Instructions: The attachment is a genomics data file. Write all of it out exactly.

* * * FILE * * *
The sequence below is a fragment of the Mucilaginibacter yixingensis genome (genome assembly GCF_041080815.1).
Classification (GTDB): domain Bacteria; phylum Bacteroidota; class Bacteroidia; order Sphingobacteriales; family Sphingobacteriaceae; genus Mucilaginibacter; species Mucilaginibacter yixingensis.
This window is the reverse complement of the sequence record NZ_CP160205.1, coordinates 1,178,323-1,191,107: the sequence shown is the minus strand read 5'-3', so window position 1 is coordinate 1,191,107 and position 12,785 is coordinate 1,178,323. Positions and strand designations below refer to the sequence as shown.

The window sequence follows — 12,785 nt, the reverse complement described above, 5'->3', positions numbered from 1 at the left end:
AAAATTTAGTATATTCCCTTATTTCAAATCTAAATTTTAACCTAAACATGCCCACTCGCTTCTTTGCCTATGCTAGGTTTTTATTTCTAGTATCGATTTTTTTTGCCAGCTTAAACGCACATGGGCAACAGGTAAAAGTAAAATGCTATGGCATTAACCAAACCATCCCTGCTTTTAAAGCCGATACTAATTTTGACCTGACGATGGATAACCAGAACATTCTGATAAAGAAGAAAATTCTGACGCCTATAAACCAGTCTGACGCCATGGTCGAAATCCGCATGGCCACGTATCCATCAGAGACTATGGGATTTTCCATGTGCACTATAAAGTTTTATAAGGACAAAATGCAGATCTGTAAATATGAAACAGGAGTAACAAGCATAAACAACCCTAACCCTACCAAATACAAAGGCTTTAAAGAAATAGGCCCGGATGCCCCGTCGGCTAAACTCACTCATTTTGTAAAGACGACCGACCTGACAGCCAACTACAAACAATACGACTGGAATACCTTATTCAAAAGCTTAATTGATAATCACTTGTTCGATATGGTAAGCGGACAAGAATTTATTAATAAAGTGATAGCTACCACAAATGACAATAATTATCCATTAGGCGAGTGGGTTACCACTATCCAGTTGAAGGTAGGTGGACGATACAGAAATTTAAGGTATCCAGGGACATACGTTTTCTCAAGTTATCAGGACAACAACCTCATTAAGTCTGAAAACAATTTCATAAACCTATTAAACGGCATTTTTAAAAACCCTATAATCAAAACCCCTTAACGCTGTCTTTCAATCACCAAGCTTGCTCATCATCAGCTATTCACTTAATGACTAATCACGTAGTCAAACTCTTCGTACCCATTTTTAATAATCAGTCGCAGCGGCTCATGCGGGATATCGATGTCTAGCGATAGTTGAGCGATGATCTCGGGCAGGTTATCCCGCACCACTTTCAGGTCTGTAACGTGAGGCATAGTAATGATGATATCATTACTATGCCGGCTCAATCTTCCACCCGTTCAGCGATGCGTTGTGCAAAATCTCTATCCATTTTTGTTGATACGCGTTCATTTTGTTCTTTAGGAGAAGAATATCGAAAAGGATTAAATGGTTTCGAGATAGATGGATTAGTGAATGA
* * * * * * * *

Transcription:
The sequence below is a fragment of the Mucilaginibacter yixingensis genome (genome assembly GCF_041080815.1).
Classification (GTDB): domain Bacteria; phylum Bacteroidota; class Bacteroidia; order Sphingobacteriales; family Sphingobacteriaceae; genus Mucilaginibacter; species Mucilaginibacter yixingensis.
This window is the reverse complement of the sequence record NZ_CP160205.1, coordinates 1,178,323-1,191,107: the sequence shown is the minus strand read 5'-3', so window position 1 is coordinate 1,191,107 and position 12,785 is coordinate 1,178,323. Positions and strand designations below refer to the sequence as shown.

The window sequence follows — 12,785 nt, the reverse complement described above, 5'->3', positions numbered from 1 at the left end:
AAAATTTAGTATATTCCCTTATTTCAAATCTAAATTTTAACCTAAACATGCCCACTCGCTTCTTTGCCTATGCTAGGTTTTTATTTCTAGTATCGATTTTTTTTGCCAGCTTAAACGCACATGGGCAACAGGTAAAAGTAAAATGCTATGGCATTAACCAAACCATCCCTGCTTTTAAAGCCGATACTAATTTTGACCTGACGATGGATAACCAGAACATTCTGATAAAGAAGAAAATTCTGACGCCTATAAACCAGTCTGACGCCATGGTCGAAATCCGCATGGCCACGTATCCATCAGAGACTATGGGATTTTCCATGTGCACTATAAAGTTTTATAAGGACAAAATGCAGATCTGTAAATATGAAACAGGAGTAACAAGCATAAACAACCCTAACCCTACCAAATACAAAGGCTTTAAAGAAATAGGCCCGGATGCCCCGTCGGCTAAACTCACTCATTTTGTAAAGACGACCGACCTGACAGCCAACTACAAACAATACGACTGGAATACCTTATTCAAAAGCTTAATTGATAATCACTTGTTCGATATGGTAAGCGGACAAGAATTTATTAATAAAGTGATAGCTACCACAAATGACAATAATTATCCATTAGGCGAGTGGGTTACCACTATCCAGTTGAAGGTAGGTGGACGATACAGAAATTTAAGGTATCCAGGGACATACGTTTTCTCAAGTTATCAGGACAACAACCTCATTAAGTCTGAAAACAATTTCATAAACCTATTAAACGGCATTTTTAAAAACCCTATAATCAAAACCCCTTAACGCTGTCTTTCAATCACCAAGCTTGCTCATCATCAGCTATTCACTTAATGACTAATCACGTAGTCAAACTCTTCGTACCCATTTTTAATAATCAGTCGCAGCGGCTCATGCGGGATATCGATGTCTAGCGATAGTTGAGCGATGATCTCGGGCAGGTTATCCCGCACCACTTTCAGGTCTGTAACGTGAGGCATAGTAATGATGATATCATTACTATGCCGGCTCAATCTTCCACCCGTTCAGCGATGCGTTGTGCAAAATCTCTATCCATTTTTGTTGATACGCGTTCATTTTGTTCTTTAGGAGAAGAATATCGAAAAGGATTAAATGGTTTCGAGATAGATGGATTAGTGAATGA